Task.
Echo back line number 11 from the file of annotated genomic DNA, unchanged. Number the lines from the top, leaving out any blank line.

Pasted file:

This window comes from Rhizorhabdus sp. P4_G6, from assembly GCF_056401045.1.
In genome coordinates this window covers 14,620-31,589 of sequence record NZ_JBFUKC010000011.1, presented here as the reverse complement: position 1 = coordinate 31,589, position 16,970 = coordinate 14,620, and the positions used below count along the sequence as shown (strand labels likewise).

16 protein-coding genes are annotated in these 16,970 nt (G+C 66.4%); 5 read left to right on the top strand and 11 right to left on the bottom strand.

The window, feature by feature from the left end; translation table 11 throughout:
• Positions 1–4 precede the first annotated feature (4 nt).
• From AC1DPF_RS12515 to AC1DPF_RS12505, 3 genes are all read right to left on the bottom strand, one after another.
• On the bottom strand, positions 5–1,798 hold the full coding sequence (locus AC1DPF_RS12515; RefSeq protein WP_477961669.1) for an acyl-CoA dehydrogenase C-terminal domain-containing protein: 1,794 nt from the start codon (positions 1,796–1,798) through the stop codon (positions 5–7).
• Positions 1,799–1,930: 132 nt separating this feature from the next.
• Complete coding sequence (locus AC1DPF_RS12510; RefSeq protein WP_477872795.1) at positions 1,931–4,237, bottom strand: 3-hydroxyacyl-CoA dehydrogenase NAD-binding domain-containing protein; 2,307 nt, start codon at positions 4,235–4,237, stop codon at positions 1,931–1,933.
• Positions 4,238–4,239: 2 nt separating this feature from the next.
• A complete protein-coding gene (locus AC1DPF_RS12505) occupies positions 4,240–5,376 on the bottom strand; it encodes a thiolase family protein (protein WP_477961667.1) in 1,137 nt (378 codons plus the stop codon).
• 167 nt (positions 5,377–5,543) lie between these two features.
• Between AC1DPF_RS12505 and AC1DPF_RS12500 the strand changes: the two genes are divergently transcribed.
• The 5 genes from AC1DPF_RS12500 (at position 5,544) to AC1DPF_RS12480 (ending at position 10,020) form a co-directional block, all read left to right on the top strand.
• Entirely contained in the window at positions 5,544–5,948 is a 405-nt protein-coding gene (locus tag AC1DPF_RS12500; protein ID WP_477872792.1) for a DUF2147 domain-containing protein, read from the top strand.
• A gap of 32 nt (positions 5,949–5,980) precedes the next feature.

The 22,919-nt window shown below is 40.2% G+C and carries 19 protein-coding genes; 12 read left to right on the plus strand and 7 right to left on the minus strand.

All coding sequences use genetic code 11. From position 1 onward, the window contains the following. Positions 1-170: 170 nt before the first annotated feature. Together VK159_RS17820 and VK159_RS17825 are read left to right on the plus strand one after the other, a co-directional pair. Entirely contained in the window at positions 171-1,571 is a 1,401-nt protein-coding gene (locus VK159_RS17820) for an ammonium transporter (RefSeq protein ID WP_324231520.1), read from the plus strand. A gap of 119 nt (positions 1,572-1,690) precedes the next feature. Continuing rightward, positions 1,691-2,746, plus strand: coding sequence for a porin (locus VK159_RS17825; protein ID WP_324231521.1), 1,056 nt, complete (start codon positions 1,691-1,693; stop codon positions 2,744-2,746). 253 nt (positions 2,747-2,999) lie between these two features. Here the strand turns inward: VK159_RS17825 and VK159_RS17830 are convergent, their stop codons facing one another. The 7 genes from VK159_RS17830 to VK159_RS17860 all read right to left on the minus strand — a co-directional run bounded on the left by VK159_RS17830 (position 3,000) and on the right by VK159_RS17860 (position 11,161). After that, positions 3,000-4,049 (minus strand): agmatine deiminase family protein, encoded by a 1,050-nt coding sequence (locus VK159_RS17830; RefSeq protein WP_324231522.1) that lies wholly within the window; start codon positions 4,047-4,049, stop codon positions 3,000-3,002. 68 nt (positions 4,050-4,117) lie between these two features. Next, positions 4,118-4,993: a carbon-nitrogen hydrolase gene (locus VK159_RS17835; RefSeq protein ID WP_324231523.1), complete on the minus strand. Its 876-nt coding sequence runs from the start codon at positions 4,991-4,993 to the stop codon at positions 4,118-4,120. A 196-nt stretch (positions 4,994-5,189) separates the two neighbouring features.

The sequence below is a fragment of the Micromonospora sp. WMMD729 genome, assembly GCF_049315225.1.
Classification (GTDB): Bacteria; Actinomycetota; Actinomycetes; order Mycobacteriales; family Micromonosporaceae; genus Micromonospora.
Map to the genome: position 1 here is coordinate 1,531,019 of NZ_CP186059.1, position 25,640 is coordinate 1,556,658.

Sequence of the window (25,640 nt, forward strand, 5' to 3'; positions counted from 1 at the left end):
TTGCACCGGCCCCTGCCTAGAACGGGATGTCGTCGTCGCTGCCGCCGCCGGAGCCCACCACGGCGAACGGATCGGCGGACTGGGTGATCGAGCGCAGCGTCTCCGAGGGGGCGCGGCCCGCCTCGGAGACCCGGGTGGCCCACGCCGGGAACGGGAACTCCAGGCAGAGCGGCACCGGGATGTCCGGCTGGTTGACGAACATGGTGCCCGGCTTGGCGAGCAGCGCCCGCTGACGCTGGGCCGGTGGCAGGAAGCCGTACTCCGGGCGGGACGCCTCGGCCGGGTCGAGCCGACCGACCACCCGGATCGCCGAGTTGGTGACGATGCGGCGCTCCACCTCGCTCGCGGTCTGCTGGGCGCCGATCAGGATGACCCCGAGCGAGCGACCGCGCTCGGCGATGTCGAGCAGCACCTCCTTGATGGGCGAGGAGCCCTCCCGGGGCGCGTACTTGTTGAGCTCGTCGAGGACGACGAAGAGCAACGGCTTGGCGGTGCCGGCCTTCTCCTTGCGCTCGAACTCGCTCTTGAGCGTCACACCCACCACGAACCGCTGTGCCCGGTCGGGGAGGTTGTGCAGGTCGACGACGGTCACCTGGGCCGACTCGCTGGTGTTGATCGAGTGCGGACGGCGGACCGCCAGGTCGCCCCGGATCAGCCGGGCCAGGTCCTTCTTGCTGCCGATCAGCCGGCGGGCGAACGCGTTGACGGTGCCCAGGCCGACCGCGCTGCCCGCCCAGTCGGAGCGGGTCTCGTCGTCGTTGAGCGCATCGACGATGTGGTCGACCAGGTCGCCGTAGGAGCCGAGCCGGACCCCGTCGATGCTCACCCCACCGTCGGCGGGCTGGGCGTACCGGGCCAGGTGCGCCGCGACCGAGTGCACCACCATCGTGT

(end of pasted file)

• A complete protein-coding gene (locus AC1DPF_RS12505) occupies positions 4,240–5,376 on the bottom strand; it encodes a thiolase family protein (protein WP_477961667.1) in 1,137 nt (378 codons plus the stop codon).